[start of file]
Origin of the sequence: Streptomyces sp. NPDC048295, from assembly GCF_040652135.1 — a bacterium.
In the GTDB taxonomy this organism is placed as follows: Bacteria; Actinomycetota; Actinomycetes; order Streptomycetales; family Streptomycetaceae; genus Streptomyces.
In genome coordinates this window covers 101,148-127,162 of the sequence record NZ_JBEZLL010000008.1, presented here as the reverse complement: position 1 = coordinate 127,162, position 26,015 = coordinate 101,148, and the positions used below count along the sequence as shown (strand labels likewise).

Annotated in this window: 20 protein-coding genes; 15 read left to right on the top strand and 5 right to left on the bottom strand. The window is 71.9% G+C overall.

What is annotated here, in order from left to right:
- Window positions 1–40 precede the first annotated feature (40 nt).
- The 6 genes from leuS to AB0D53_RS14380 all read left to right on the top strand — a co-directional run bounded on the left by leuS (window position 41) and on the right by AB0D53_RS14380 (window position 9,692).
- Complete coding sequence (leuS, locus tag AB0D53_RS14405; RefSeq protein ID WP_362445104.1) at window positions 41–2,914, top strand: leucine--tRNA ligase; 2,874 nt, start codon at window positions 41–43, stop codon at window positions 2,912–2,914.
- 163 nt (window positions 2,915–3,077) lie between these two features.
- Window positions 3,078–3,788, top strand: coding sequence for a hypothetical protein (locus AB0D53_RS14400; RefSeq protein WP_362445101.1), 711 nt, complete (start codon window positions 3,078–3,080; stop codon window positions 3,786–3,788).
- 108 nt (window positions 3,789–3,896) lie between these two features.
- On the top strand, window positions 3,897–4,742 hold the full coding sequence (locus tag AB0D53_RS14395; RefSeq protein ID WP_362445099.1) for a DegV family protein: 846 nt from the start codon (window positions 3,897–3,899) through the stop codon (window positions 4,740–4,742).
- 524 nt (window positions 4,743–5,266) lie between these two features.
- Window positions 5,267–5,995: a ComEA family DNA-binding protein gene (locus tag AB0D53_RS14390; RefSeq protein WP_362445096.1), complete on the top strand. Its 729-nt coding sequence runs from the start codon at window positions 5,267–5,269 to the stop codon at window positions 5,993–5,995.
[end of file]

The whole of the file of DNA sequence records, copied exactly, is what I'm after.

Origin of the sequence: Streptomyces sp. NPDC048295, from assembly GCF_040652135.1 — a bacterium.
In the GTDB taxonomy this organism is placed as follows: Bacteria; Actinomycetota; Actinomycetes; order Streptomycetales; family Streptomycetaceae; genus Streptomyces.
In genome coordinates this window covers 101,148-127,162 of the sequence record NZ_JBEZLL010000008.1, presented here as the reverse complement: position 1 = coordinate 127,162, position 26,015 = coordinate 101,148, and the positions used below count along the sequence as shown (strand labels likewise).

Annotated in this window: 20 protein-coding genes; 15 read left to right on the top strand and 5 right to left on the bottom strand. The window is 71.9% G+C overall.

What is annotated here, in order from left to right:
- Window positions 1–40 precede the first annotated feature (40 nt).
- The 6 genes from leuS to AB0D53_RS14380 all read left to right on the top strand — a co-directional run bounded on the left by leuS (window position 41) and on the right by AB0D53_RS14380 (window position 9,692).
- Complete coding sequence (leuS, locus tag AB0D53_RS14405; RefSeq protein ID WP_362445104.1) at window positions 41–2,914, top strand: leucine--tRNA ligase; 2,874 nt, start codon at window positions 41–43, stop codon at window positions 2,912–2,914.
- 163 nt (window positions 2,915–3,077) lie between these two features.
- Window positions 3,078–3,788, top strand: coding sequence for a hypothetical protein (locus AB0D53_RS14400; RefSeq protein WP_362445101.1), 711 nt, complete (start codon window positions 3,078–3,080; stop codon window positions 3,786–3,788).
- 108 nt (window positions 3,789–3,896) lie between these two features.
- On the top strand, window positions 3,897–4,742 hold the full coding sequence (locus tag AB0D53_RS14395; RefSeq protein ID WP_362445099.1) for a DegV family protein: 846 nt from the start codon (window positions 3,897–3,899) through the stop codon (window positions 4,740–4,742).
- 524 nt (window positions 4,743–5,266) lie between these two features.
- Window positions 5,267–5,995: a ComEA family DNA-binding protein gene (locus tag AB0D53_RS14390; RefSeq protein WP_362445096.1), complete on the top strand. Its 729-nt coding sequence runs from the start codon at window positions 5,267–5,269 to the stop codon at window positions 5,993–5,995.